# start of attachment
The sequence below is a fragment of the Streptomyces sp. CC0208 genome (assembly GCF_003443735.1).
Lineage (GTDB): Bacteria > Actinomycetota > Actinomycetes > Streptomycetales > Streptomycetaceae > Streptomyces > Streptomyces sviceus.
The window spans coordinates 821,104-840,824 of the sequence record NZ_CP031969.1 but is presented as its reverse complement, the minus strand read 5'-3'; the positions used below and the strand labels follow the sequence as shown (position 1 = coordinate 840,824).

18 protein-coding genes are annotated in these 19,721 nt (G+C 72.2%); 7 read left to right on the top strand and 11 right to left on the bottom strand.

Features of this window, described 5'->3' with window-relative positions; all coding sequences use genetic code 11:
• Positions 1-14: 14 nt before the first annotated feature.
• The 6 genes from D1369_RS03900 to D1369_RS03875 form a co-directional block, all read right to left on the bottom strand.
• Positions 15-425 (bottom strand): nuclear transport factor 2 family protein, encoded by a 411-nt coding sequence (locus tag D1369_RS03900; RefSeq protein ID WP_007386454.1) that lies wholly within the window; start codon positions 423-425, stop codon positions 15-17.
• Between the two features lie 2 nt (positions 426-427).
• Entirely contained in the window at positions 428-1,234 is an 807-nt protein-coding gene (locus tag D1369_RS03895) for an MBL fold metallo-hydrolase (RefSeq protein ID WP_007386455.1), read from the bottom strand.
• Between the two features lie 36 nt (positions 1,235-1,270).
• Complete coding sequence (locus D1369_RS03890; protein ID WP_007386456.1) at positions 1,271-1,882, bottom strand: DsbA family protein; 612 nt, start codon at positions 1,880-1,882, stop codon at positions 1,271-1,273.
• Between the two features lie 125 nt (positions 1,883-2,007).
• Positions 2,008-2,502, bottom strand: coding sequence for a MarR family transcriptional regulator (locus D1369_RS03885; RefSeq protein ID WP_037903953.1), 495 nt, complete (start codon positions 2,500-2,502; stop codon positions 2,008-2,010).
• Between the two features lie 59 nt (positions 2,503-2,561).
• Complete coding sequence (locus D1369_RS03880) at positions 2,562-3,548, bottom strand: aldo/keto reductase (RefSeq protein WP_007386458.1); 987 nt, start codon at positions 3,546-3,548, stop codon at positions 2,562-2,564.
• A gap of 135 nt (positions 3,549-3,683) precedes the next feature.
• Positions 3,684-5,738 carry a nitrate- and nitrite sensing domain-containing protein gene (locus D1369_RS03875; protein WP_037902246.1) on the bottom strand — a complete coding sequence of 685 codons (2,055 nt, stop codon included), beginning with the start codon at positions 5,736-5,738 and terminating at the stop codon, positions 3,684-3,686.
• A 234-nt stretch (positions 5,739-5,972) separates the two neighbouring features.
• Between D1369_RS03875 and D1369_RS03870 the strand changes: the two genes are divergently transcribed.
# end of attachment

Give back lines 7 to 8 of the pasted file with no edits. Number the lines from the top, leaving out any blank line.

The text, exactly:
• The 6 genes from D1369_RS03900 to D1369_RS03875 form a co-directional block, all read right to left on the bottom strand.
• Positions 15-425 (bottom strand): nuclear transport factor 2 family protein, encoded by a 411-nt coding sequence (locus tag D1369_RS03900; RefSeq protein ID WP_007386454.1) that lies wholly within the window; start codon positions 423-425, stop codon positions 15-17.